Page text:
the third rail

moving things forward

Is Tolerance a Bad Thing?

November 1, 2009 by seanwilliams · 3 Comments · teaching

We recently got Interactive White Boards (IWB’s) in my district and they are pretty nifty. They came complete with student response systems (SRS or clickers), distributed sound system,  and a document camera.  All in all pretty great.

After using the board for a couple of months this is what I have noticed so far:

~ I’m still doing most of the talking. Just like having the LCD projector hooked up to my computer and going through presentations with them or looking at web pages.

~ The kids like to drag words to sort them and do activities of that nature but it takes FOREVER!! I think they will get better/faster in time but it is killing my plans now.

~ The kids love to write on the board. Of course my students have always had markers in their desk to come up and write on the board before so this is nothing new.

~ They love using the “clickers” and it is a good informal polling of the students, how many “get it”  I really should save the results so I can find out which individuals answered what but I’m not there yet. The downside is only being able to use multiple choice questions at this point. Good for drills but not really higher level thinking. When my students are a little older or better at using the response pads that may change..we’ll see.

~ Students are already tuning out. It was shocking for me the first time a student asked “Do we have too (use the clickers)?” But I have been seeing it more often. As well as tuning out when we use the IWB. It is important to note that no matter what technology you have it will not replace classroom management and good, engaging teaching.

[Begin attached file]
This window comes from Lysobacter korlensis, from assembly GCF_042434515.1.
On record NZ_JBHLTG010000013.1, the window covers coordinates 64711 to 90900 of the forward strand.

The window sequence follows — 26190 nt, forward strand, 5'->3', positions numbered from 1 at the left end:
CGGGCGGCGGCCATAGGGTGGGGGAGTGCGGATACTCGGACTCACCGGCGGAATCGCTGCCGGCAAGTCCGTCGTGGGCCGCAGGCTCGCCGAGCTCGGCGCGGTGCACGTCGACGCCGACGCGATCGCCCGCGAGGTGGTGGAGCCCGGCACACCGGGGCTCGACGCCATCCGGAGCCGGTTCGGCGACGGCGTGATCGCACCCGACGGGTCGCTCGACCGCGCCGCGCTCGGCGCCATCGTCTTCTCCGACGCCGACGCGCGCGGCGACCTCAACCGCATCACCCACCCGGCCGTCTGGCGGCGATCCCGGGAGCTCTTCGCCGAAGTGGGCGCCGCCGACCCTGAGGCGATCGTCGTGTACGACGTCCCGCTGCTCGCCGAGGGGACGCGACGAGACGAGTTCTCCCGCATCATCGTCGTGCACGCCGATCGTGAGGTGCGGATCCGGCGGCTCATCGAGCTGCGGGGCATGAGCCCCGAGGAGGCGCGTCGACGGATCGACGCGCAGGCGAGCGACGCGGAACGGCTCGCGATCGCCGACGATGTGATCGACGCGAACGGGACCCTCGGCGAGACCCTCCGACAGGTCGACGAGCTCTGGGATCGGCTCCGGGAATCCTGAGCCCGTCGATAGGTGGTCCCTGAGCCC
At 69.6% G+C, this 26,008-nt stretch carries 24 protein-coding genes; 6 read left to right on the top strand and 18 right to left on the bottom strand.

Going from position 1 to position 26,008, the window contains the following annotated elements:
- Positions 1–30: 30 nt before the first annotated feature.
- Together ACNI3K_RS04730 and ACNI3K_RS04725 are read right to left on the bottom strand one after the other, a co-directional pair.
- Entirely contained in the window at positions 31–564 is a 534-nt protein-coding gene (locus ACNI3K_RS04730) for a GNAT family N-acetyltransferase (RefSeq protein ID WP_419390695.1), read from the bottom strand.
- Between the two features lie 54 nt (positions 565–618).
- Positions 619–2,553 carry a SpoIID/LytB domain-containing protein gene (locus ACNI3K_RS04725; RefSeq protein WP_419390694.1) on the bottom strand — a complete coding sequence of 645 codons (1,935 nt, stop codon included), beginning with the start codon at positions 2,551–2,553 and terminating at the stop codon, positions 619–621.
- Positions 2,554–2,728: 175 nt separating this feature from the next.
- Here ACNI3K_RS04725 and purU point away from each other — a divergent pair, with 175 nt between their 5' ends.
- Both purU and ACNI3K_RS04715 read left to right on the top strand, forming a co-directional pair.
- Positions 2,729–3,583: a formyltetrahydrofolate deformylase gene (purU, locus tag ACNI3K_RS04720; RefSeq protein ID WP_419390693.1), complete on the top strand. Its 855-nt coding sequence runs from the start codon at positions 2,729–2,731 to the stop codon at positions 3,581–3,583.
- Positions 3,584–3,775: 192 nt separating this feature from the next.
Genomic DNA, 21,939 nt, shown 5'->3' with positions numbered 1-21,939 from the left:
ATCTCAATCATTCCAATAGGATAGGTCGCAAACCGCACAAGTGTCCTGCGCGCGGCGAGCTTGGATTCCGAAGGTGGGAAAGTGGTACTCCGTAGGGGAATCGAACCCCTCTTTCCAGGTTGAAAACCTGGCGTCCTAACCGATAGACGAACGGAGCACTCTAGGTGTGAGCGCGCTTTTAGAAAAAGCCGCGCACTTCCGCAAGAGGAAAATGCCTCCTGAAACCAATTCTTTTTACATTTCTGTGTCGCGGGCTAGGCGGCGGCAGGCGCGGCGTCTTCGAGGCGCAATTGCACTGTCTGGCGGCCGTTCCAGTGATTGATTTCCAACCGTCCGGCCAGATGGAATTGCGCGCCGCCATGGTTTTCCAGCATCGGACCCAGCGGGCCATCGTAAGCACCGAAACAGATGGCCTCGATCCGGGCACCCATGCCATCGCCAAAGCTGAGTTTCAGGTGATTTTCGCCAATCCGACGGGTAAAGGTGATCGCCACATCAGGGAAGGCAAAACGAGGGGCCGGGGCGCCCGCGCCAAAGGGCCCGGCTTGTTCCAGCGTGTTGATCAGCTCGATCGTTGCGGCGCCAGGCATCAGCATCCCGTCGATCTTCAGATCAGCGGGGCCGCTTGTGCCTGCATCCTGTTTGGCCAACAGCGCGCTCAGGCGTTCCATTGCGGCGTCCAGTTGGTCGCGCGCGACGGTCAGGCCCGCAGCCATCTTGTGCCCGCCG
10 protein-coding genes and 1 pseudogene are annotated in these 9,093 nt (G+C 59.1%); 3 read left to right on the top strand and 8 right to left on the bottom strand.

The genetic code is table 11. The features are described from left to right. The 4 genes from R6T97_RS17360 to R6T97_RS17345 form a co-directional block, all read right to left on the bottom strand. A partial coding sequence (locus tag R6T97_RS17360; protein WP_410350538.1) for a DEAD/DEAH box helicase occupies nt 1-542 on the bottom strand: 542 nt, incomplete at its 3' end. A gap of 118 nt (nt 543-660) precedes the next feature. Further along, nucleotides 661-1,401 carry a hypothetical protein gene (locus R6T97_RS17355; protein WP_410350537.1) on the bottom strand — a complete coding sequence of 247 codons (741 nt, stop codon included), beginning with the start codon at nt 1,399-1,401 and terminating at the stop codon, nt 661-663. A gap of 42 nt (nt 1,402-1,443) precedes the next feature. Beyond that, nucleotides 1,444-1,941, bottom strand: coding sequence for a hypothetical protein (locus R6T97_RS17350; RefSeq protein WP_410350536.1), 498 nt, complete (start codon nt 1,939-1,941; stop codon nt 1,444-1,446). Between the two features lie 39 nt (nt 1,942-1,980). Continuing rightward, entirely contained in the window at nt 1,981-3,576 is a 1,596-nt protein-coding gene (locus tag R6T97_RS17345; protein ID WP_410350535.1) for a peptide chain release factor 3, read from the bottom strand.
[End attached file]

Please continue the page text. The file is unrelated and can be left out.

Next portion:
And that is my point. IWB’s are great in many ways and can be used in engaging ways. But then so can LCD projectors and hand held whiteboards. Or even construction paper.

My friend posted that she needed convincing that IWB’s were the panacea that they are being hyped as. I don’t think I can help that one as I still need to be convinced. What I am worried about is it is becoming increasingly difficult to engage students. Lighting up the whiteboard isn’t necessarily doing it. Nor clickers.

Tolerance -”a resistance to the effects of … after repeated exposure” Are the kids developing a tolerance to technology the way we are currently using it? Would it make more sense to back off spending money on technology purchases and spend it on developing teachers with solid skill sets THEN give them the tech tools? Or see what tools they want to use?

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3 Comments so far ↓

  • Jackie

    I think you have nailed it on the head with kids getting accustomed to using technology the way we do… That’s the beauty of this software, though, it has unlimited abilities and does far more than sorting. The clickers also have 6 question types with m/c being only one type. You know they can text in answers, right? It does take A LOT of time to have kids come up to the board, but that was a management issue for me, not a tech issue. Creating higher level thinking is always in the hands of the teacher, no matter what technology is used or not used. I think some in our district were lead to think it would teach for you, and clearly that’s not the case. It comes with solid training and that is what is lacking. There isn’t a fool proof way to roll out these things, it just takes time. Eventually it makes life easier, but getting to that point isn’t an easy trek.

  • seanwilliams

    Thanks for the comments–always good to know somebody is reading my posts.
    I am trying to get into the software and figure out just what it can do but really haven’t put the time into it. I so know the response system has different options but most are variations on multiple choice. I almost tried a short text answer today but we had some difficulties with the flipchart that slowed us down.
    Creating higher level thinking is always up to the teacher, and many choose not to. I have not seen how using the IWB lends itself to higher level skills though, any more than an LCD projector and good questions. I am looking for it though!
    The point of training is essential and that was one of the reasons for this post. Not just in our district but across the country classrooms are getting IWB’s without “solid” training. I am just wondering if there is a better way of doing things.
    Thanks for sharing your ideas!

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